Rover - M1
The British motor industry has had a history that has possibly had several common themes running down through it. Firstly a reputation for technical innovation and secondly more sadly a reputation for the commercial in the ability to take advantage of aforesaid technical innovation.
It is the latter that we’re looking at, at the moment with a brief look at the Rover M1. The Rover Motor Company has an interesting history in that he seemed to the from feast to famine and back again on a regular basis.
Firstly there would be technical innovation and success stories such as the so-called stopgap Land Rover which saved the company bacon in the tough early post-World War II years of government control and rationing. It was this non-nonsense extremely basic but immensely robust and ultimately extremely successful vehicle that really kept the cash flow going and allowed the company to look seriously at other potentially commercial projects.
So what was the M 1 and why was it never built? Well first of all the M1 or the M-Type as it was known was actually meant to be a two seater car with fold down rear jump seat’s. Possibly indeed I would say almost definitely ahead of its time production began work on the car seriously in May 1945.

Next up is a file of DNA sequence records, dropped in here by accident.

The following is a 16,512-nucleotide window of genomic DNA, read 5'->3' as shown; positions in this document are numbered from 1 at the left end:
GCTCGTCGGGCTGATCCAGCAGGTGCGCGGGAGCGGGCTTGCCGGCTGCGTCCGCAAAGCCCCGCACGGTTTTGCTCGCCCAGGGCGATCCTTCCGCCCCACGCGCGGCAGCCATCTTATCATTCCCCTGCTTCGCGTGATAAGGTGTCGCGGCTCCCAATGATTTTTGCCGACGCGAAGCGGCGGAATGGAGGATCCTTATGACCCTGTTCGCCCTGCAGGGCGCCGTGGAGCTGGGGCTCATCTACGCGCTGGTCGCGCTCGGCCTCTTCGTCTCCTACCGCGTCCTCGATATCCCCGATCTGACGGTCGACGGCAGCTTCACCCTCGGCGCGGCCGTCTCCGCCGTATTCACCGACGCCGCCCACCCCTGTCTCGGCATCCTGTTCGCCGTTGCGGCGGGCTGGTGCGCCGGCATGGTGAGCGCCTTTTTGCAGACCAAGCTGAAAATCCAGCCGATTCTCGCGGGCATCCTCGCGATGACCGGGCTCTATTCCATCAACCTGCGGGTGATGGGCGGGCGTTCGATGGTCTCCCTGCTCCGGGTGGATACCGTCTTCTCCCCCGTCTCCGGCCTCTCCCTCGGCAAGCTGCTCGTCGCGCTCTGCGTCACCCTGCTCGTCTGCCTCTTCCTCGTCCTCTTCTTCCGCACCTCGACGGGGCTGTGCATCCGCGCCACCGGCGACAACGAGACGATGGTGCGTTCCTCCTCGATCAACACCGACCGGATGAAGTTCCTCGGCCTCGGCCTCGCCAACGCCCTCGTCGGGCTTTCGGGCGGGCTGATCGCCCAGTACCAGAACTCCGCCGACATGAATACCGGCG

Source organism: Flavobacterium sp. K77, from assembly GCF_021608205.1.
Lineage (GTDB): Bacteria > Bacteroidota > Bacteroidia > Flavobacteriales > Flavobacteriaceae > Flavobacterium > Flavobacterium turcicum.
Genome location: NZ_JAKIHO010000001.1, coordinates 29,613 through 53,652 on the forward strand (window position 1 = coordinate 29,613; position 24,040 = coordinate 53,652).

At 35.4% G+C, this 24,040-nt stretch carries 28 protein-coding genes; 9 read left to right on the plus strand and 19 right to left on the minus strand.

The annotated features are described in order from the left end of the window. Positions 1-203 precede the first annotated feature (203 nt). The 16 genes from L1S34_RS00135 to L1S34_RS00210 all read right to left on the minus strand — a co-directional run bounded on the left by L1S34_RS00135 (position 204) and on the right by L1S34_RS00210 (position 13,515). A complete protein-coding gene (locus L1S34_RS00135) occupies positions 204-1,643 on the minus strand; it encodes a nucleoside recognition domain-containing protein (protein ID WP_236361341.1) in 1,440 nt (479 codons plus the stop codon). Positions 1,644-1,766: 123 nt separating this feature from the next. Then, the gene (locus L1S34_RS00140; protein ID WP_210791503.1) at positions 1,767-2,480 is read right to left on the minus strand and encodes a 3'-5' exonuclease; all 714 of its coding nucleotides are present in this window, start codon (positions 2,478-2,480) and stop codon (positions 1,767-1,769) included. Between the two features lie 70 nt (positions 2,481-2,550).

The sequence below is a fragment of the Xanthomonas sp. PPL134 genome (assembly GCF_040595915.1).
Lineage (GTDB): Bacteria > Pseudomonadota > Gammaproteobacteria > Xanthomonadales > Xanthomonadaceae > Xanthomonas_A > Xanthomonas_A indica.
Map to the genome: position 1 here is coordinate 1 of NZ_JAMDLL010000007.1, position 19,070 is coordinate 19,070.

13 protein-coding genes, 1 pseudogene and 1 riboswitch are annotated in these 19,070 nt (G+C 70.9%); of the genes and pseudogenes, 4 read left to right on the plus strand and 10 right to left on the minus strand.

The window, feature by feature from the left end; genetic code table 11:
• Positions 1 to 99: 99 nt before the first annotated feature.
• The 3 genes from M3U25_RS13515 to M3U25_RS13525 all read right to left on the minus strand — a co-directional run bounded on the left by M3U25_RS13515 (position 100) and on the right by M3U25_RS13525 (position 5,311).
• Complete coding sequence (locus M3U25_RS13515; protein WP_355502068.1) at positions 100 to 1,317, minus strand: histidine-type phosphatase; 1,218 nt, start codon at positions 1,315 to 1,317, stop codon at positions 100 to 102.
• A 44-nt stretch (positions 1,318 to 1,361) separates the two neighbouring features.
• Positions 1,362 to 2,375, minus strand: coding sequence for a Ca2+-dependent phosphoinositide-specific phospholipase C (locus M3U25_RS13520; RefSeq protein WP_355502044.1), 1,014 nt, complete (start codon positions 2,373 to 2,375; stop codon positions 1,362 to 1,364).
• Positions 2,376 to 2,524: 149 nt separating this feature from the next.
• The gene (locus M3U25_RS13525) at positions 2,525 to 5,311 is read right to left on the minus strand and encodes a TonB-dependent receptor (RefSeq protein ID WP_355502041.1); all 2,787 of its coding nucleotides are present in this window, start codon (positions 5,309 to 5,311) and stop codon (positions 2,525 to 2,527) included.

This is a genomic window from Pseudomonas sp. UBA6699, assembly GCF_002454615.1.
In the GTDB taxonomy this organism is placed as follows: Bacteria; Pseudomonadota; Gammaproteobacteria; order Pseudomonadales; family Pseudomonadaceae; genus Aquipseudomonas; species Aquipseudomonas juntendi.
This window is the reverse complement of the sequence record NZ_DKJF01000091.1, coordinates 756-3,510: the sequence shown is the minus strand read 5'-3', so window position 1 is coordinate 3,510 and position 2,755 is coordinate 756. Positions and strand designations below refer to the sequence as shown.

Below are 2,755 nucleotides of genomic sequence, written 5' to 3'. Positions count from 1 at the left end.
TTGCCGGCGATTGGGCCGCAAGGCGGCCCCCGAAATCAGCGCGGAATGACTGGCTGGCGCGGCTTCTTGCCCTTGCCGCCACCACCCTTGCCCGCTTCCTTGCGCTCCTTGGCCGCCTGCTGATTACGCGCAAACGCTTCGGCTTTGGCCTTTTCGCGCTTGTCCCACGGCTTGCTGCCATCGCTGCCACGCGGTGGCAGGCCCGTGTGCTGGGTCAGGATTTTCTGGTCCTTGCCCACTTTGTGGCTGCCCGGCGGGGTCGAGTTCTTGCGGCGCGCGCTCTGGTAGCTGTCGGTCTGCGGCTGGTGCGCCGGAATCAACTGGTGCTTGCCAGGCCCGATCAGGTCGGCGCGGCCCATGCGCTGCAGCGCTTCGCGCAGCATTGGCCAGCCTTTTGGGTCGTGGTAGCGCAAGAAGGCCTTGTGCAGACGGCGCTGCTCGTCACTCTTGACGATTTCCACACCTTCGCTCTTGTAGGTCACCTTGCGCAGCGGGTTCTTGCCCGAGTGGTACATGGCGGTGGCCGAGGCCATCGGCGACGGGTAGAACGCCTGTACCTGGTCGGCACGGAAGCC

The rationale behind the project was and the initial research felt that the M1 was perfect for the new climate that was emerging in post-war Great Britain.
To most onlookers it was obvious that petrol would remain in short supply for many years and that the knock on effect was that this would automatically create a large market for more efficient cars with low fuel consumption.
There was considerable excitement within the company at the prospect of a new car that was as they felt at the time, perfect for the climate off to World War II and would strongly boost Rovers fortunes.
Sadly as in the case of a great many projects the economic climate changed and changed for the worse. Things were obviously not going to pick up as quickly as everybody had thought and production problems started to mount. Firstly they were minor issues such as getting the tuning and manufacturing dies in place for the production lines and then a steel crisis added to the difficulties.
The final nail in the coffin came with British government policy at time which was for a grand vision of rationalisation within the motor industry. The idea here was one car one company and so the board of the road for mode to company decided sadly, to scrap production on the M1.
The Rover Motor Company will soon to lurch with Austin and Morris to form British Motor Holdings in 1966 and ultimately leading to the British Leyland motor Corp. in 1968. Within such a conglomeration and variety of brands small individual projects stood absolutely no chance of commercial viability and henceforth the Rover M1 was lost to the world for good.
Sadly the British disease otherwise known as the inability to successfully run large motor companies ground to a halt in the 1990s with effectively the last Bastion of the British car industry, the Rover group going into receivership.